The Bill & Melinda Gates Foundation engaged the START Center to better understand the intersection of climate change and maternal and neonatal health. Specifically, the foundation desired a presentation that would raise awareness and understanding of climate change and its impact on these vulnerable populations. Based on the clients’ request, the START team focused on heat as an exemplar of climate change on maternal and neonatal health outcomes, recognizing that climate change includes a much broader range of risk factors.
The START team completed four overarching goals for the project. First, they provided a set of priority research questions and summarized the evidence of climate change to address each question for the foundation’s Maternal, Neonatal, and Child Health team. Second, they conducted a scoping literature review that included peer-reviewed literature published between 2020-2023 to better understand the associations between extreme heat exposure during pregnancy and a variety of adverse maternal and neonatal health outcomes (e.g., stillbirth, preterm birth, maternal hypertension, etc.). Third, they conducted an informal review of gray and peer-reviewed literature to identify a set of health system-level interventions that would address the impacts of extreme heat exposure during pregnancy. The team also supplemented this work by engaging eleven key informants to provide additional context. Finally, they provided a brief landscape analysis of global partners who are implementing heat-specific interventions.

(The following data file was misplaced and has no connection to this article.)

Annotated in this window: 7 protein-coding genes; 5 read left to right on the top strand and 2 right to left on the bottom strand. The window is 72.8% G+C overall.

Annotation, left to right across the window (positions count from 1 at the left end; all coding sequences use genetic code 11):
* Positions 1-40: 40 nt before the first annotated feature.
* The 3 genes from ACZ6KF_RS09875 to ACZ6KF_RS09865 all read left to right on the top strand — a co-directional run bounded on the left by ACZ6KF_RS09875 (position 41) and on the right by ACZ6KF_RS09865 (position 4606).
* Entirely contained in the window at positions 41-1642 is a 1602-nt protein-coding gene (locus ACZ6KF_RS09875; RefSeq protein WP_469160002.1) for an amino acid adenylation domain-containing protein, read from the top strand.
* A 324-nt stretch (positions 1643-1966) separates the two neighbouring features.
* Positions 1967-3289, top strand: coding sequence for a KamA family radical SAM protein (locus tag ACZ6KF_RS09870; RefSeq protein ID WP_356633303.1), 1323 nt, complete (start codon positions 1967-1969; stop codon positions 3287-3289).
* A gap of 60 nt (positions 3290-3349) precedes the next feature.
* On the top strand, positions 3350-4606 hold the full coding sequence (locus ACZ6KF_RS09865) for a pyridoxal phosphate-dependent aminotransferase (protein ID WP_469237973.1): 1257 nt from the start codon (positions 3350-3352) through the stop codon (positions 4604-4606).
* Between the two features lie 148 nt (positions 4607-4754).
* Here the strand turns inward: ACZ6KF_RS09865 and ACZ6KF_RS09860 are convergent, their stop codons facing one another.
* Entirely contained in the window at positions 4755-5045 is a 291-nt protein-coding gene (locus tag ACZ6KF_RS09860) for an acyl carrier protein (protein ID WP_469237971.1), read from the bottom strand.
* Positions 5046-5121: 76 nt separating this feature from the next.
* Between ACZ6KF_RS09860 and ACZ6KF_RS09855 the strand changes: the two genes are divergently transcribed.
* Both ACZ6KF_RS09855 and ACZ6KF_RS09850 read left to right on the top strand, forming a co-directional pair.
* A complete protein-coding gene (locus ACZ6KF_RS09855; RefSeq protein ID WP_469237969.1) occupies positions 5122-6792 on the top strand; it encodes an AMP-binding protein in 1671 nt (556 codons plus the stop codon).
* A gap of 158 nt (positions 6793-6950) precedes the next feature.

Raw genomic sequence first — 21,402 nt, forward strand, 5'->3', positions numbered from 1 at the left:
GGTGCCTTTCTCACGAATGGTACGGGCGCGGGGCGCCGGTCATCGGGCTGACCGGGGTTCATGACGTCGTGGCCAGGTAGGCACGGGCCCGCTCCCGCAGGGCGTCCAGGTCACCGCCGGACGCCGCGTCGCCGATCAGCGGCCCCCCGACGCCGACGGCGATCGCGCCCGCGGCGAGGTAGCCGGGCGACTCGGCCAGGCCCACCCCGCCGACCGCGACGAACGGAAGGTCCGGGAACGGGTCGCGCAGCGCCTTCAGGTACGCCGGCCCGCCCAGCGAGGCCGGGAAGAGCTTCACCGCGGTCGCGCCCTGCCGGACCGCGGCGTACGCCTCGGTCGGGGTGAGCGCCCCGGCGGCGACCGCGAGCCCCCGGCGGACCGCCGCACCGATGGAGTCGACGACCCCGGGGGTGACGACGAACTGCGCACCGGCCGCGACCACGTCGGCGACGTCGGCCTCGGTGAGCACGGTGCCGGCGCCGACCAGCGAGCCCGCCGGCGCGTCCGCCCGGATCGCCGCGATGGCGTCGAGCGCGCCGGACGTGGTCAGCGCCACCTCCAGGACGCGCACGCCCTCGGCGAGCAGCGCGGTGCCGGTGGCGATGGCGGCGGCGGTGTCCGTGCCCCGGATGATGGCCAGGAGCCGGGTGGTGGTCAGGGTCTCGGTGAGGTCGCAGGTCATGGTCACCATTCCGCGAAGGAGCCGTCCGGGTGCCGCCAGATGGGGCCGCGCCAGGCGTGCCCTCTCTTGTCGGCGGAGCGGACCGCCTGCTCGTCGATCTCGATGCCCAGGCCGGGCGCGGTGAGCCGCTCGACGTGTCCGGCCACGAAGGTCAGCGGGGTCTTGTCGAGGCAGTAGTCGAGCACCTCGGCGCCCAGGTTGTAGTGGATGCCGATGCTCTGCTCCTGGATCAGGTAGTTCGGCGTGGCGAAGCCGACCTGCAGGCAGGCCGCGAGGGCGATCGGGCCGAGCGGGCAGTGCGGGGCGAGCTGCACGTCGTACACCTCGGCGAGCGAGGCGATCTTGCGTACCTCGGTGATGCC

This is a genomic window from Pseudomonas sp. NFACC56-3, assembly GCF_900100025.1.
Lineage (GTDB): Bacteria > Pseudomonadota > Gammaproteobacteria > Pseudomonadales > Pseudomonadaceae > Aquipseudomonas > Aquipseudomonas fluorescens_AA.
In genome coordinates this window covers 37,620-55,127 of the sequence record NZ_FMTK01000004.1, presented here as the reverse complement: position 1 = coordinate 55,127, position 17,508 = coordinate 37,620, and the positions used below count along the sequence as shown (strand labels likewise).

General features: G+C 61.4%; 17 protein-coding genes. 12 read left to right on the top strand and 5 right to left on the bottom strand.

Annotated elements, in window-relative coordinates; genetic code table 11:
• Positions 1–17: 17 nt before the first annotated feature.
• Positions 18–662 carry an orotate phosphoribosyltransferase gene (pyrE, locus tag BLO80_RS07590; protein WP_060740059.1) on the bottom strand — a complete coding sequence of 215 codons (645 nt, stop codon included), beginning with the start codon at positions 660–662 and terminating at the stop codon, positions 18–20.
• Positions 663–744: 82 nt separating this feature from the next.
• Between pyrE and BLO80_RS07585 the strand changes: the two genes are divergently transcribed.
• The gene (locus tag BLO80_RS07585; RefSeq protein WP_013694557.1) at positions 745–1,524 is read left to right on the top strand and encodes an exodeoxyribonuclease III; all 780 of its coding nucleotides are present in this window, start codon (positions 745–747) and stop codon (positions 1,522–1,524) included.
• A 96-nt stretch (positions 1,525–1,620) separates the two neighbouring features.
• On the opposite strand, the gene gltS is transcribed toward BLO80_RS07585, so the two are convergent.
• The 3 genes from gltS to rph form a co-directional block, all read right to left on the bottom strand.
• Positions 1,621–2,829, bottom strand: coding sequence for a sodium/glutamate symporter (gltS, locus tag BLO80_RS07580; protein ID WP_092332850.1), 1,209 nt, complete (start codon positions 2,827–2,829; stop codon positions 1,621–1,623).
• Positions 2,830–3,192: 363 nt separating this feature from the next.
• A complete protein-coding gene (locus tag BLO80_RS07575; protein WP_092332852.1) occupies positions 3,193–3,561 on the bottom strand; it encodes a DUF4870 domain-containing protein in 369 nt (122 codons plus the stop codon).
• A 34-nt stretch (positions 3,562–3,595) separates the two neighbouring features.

The START team found that, while definitions of extreme heat exposure varied widely across studies, there is clear evidence that extreme heat exposure during pregnancy is associated with a variety of adverse maternal and neonatal health outcomes. Specifically, extreme heat exposure during pregnancy is associated with increased risk of preterm birth, stillbirth, low birthweight, congenital anomalies, maternal hypertension, and gestational diabetes. There are already a set of potential interventions to address these impacts that include early heat warning systems, educational campaigns, and personal cooling clothes in conjunction with water-rest-shade initiatives. However, water infrastructure and cross-sectoral strategies underpin the success of these interventions.